My favorite part of writing SFF is inviting the reader to explore new worlds with unearthly mechanics, magic systems, or zoology that entrance the imagination. But what imprints a story on the reader’s soul is the ability to relate to the experience. The real world contains multitudinous experiences, cultures, and viewpoints. It’s important to reflect that in our stories, even if we are zooming in on a more intimate story.

Avoiding monoculture by creating characters who have different experiences makes a story feel vibrant, more faithful, and realistic. When those characters interact, it adds conflict, tension, and opportunities to create real magic.

Building this kind of depth is not hard! It just takes more of the thoughtful and intentional world-building the author is already engaged in. It doesn’t limit the author’s imagination, it gives it more opportunity.
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Presenting #CritClub

I’m pleased to announce that the Rambo Academy for Wayward Writers is once again expanding its offerings.

This answers a question that writers have expressed to me over and over again in workshops, on panels, in e-mail and one-on-one conversations, including several of the mentoring sessions I did last weekend at DragonCon:

How do I find a writing group of other fantasy and science fiction writers so I can trade critiques?

I’ve got an answer now that I feel 100% happy with: the Rambo Academy for Wayward Writers #Critclub.

#CritClub is an online space where fantasy and science fiction writers of all levels can talk with each other and exchange story and novel critiques. Its Discord server provides chat rooms where members can trade critiques as well as discuss market news, tips, and trends, recent rejections, and supportive advice and feedback. Critiquing is totally optional and there is no pressure to participate! Join for the gossip and chatter if you feel so inclined.

Ways to sign up for #Critclub:

  • Do you support me on Patreon at the $2 or more level? Then you’re already signed up and should be able to access the Discord server.
  • Are you already a member on the Chez Rambo server? Like the Patreon supporters, your access is already there. Thanks for being part of the community!
  • Subscribe using one of the buttons below for $5 per month or $50 per year. After you subscribe, you will receive acknowledgement and an invitation to the Discord server within 24 hours.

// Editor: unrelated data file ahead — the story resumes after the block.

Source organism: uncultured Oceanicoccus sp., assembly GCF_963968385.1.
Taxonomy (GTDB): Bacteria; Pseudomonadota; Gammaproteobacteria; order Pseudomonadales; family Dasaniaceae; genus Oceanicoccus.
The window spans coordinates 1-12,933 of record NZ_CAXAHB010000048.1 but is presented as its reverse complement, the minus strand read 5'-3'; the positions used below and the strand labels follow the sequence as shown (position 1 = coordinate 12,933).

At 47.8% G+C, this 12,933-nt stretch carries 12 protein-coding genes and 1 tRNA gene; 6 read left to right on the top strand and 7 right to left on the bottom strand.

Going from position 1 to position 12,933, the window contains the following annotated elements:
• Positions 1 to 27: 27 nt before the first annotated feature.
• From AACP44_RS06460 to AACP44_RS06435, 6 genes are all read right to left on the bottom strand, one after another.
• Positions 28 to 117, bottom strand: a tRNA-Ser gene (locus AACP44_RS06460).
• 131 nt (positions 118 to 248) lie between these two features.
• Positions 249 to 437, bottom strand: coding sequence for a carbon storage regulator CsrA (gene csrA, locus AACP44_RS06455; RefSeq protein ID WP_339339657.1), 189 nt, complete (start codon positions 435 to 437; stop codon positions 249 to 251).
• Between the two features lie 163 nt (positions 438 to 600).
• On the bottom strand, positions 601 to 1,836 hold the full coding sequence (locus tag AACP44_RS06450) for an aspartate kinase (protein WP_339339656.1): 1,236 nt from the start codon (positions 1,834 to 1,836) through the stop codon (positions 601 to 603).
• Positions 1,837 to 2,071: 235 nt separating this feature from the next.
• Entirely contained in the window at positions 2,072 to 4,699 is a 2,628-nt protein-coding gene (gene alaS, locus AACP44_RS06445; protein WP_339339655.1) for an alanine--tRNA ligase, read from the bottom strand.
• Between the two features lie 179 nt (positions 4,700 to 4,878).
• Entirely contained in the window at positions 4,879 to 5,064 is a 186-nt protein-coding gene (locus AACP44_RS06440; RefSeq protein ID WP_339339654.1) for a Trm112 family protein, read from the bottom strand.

• Can’t afford it? I understand that these expenses add up. As with the classes, I’ve got plenty of free slots available, with the only criteria being that you think it would be useful to you as a writer but can’t afford it. I particularly encourage you to apply if you’re a writer of color, QUILTBAG, a person with disabilities, or are otherwise othered. We want you as part of the community. There is no obligation to participate in the critiquing portion.

How the Critclub Critique System Works

Members receive 3 credits when they sign up; everyone currently participating has 3 as well.

The cost of putting a story up for critique is:

  • 1 credit for a story up to 7500
  • If the piece is longer, 1 additional credit for every 5000 words above that

You earn credits at the same rate. Credits are non-transferable.

Initially this will run on the honor system; if need be, we’ll add something more formal. Tips and formatting for critiquing are here, but as a rule of thumb, critiques should be at least 250 words (ish) and address developmental issues rather than line edits (unless the author requests otherwise).

Additional Rambo Academy for Wayward Writers Community Benefits

Each week, channel #thepanel will feature discussion centered on a specific topic, sometimes with guest moderators to lead discussion. September’s topics are: Week 1: Conventional Talk (Whether Conventions are worthwhile and how to make the most of them), Week 2: The Coaxing, Care, and Feeding of Story Ideas, Week 3: The Fine Art of Rejectomancy, or How to Use Rejections to Get Better, and Week 4: What’s the Slush Pile Like?

Channels include Rejectomancy for discussing submissions, Motivation, Market News and Book Club for discussing recent reading, among others.


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Poem for Sarah

Some deaths hit you
like a broken bone.
That sharp. That painful.
They stick with you, hurting even when healing,
a dull throb keeping
you from sleeping;
a startled, knifeslash pang when jostled.
And you know that, decades later,
it’ll still be that ache, that pain,
that returns whenever you are standing,
alone, in the melancholy rain.

For Sarah Bird, 3/5/48-8/25/19, with all my love

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Where I’ll Be: Multiverse Con 2019

I’m the Industry Guest of Honor at the inaugural Multiverse, an Atlanta-based fan-focused convention celebrating science fiction & fantasy in all media, this October. The other guests of honor are Seanan McGuire and John Picacio, and the full list of attendees is here and includes the awesome Roshani Chokshi, Milton Davis, Meg Elieson, John Hartness, Chris Jackson, Catherine Lundoff, Misty Massey, Lee Martindale, Chris Morgan, and Sheree Renee Thomas — and many more!

Here’s my schedule.

Friday October 18, 2019